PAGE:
Serving God Is Not Equal to Serving Others

Luke 4:8I’ve been wrestling with some things this last week. I’ll save you the details because I’m still working out many of these things with God.  Yesterday, however, a friend posted a blog that resonated deeply with me.  (You can read it here.)  Many of her words could have been my own.

One part of her blog post that stuck with me was her reference to Jesus’ temptation and how it related to her own personal struggle.  I went to Luke 4:1-13 and decided to meditate on this familiar passage.  God knocked me off my feet when a phrase I had read countless times caught my eye:

And Jesus answered him, “It is written, “‘You shall worship the Lord your God and him only shall you serve.'” (Luke 4:8, emphasis mine)

Hmm… I thought.  This says that God is the only one we are to serve.  But Scripture shows us in many other instances that we are to serve one another. Even Jesus told us to serve one another.  So how can we serve God only and still serve others?

My next train of thought was critical.  I wonder if the word “serve” in this verse is a different word in the original language from the word “serve” in the other contexts.

I pulled out my handy dandy Strong’s concordance and discovered that yes, in fact, those two words are different.  Then I began to look up every other instance in Scripture where each of these words is used.  I was blown away with what I discovered.

If you’re a nerdy person like me, I’m going to give you a brief explanation. If this is all “Greek to you” 🙂 then just bear with me a couple paragraphs.

The first instance of “serve” – where we are to serve God only  – is the Greek word latreuo.  The other instances of “serve” – where we are to serve others – is the Greek word diakoneo.  (A third word is also used – doulos – but this wasn’t my focus.)

What knocked me off my feet was that almost every instance in the New Testament where latreuo was used was in the context of serving or worshiping God (or worshiping an idol).  It was never used in the context of serving each other.  Diakoneo, instead, was the word primarily used in serving one another.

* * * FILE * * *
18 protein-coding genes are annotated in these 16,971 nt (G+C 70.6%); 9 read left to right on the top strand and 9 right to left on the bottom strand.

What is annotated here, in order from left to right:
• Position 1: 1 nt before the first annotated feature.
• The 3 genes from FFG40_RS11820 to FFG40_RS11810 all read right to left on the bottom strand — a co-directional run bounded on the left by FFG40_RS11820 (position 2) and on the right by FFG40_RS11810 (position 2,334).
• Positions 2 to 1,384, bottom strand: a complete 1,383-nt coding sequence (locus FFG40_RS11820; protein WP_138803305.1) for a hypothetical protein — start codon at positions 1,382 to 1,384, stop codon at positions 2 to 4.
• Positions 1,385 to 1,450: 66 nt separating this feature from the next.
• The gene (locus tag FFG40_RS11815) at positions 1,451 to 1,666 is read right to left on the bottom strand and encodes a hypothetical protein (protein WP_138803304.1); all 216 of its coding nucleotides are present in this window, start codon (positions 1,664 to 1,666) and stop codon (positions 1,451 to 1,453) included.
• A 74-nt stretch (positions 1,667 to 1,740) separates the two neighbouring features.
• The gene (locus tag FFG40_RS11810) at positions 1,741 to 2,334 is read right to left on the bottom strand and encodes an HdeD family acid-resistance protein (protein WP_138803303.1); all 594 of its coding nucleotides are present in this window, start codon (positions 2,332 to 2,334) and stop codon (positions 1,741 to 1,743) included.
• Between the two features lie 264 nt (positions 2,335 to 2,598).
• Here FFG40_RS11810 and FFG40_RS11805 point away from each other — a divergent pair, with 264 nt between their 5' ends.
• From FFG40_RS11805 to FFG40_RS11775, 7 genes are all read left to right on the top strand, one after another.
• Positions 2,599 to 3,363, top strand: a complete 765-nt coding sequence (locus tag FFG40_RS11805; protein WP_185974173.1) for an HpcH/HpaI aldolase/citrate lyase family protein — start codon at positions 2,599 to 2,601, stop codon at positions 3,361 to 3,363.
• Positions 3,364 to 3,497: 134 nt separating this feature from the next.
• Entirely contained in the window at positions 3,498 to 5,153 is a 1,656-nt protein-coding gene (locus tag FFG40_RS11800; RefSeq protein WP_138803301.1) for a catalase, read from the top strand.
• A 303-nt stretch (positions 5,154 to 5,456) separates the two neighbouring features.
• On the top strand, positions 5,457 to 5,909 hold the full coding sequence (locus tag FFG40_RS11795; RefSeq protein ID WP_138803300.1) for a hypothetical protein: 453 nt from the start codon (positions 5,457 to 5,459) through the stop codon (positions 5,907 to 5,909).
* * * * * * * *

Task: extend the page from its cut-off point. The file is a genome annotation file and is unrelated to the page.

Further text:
I’m still studying all of these verses in depth (I think I may have found my next Bible study!) but I’ll leave you with the initial takeaway I got from comparing these two words.

Serving God is not equal to serving others.  In other words, the way we are commanded to serve God is completely different from the way we are commanded to serve others.

Why is this significant?  Because sometimes I start “doing” things for God in an effort to “serve” him.  And as I’ve learned the hard way these last two weeks, when I begin to serve God in the same manner I serve others, my relationship with him slips.  Okay, slips is putting it nicely. It flat out tanks.

And I couldn’t understand that.  Why, if I’m doing all this for God, then do I feel farther away from him than ever?  Something isn’t right here, and I couldn’t figure it out.

I realized I had my “service” mixed up.  In my reading of these verses where these two Greek words were used, I saw that God never called us to serve him in the same way we are called to serve others.  God doesn’t need my service. He wants my worship. He wants my heart.  And only out of an overflow of serving him in that way will I ever be able to serve others in the way I am commanded.

What about you? Do you find yourself burning out trying to “serve God?”